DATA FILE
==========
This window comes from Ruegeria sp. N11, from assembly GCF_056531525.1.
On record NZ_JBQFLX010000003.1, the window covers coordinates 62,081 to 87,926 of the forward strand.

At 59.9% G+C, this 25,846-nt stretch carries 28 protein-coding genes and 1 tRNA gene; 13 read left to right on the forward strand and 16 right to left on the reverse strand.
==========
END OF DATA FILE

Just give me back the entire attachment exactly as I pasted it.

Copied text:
This window comes from Ruegeria sp. N11, from assembly GCF_056531525.1.
On record NZ_JBQFLX010000003.1, the window covers coordinates 62,081 to 87,926 of the forward strand.

At 59.9% G+C, this 25,846-nt stretch carries 28 protein-coding genes and 1 tRNA gene; 13 read left to right on the forward strand and 16 right to left on the reverse strand.